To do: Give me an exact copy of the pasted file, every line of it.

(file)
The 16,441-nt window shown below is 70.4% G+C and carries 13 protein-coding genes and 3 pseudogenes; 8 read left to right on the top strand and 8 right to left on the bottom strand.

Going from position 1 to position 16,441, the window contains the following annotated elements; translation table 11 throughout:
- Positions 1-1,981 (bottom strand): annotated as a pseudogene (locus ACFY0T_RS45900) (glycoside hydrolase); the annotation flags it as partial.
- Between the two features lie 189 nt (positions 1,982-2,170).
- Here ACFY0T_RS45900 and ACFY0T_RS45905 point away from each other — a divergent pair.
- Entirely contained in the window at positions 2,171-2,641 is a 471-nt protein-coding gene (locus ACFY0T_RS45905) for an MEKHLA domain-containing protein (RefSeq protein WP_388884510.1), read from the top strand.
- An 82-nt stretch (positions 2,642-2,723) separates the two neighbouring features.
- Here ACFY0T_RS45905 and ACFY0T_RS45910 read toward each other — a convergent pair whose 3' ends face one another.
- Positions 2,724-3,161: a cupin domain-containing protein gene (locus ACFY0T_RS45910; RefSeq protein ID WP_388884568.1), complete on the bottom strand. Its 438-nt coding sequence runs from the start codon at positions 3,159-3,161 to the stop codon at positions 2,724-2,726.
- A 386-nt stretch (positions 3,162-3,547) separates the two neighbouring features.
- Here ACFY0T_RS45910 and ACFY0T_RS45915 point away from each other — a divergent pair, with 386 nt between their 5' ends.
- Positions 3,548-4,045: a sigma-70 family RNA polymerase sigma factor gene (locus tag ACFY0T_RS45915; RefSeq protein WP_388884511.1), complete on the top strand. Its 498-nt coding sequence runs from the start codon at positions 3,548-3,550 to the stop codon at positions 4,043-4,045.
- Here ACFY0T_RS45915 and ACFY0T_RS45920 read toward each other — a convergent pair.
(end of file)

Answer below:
The 16,441-nt window shown below is 70.4% G+C and carries 13 protein-coding genes and 3 pseudogenes; 8 read left to right on the top strand and 8 right to left on the bottom strand.

Going from position 1 to position 16,441, the window contains the following annotated elements; translation table 11 throughout:
- Positions 1-1,981 (bottom strand): annotated as a pseudogene (locus ACFY0T_RS45900) (glycoside hydrolase); the annotation flags it as partial.
- Between the two features lie 189 nt (positions 1,982-2,170).
- Here ACFY0T_RS45900 and ACFY0T_RS45905 point away from each other — a divergent pair.
- Entirely contained in the window at positions 2,171-2,641 is a 471-nt protein-coding gene (locus ACFY0T_RS45905) for an MEKHLA domain-containing protein (RefSeq protein WP_388884510.1), read from the top strand.
- An 82-nt stretch (positions 2,642-2,723) separates the two neighbouring features.
- Here ACFY0T_RS45905 and ACFY0T_RS45910 read toward each other — a convergent pair whose 3' ends face one another.
- Positions 2,724-3,161: a cupin domain-containing protein gene (locus ACFY0T_RS45910; RefSeq protein ID WP_388884568.1), complete on the bottom strand. Its 438-nt coding sequence runs from the start codon at positions 3,159-3,161 to the stop codon at positions 2,724-2,726.
- A 386-nt stretch (positions 3,162-3,547) separates the two neighbouring features.
- Here ACFY0T_RS45910 and ACFY0T_RS45915 point away from each other — a divergent pair, with 386 nt between their 5' ends.
- Positions 3,548-4,045: a sigma-70 family RNA polymerase sigma factor gene (locus tag ACFY0T_RS45915; RefSeq protein WP_388884511.1), complete on the top strand. Its 498-nt coding sequence runs from the start codon at positions 3,548-3,550 to the stop codon at positions 4,043-4,045.
- Here ACFY0T_RS45915 and ACFY0T_RS45920 read toward each other — a convergent pair.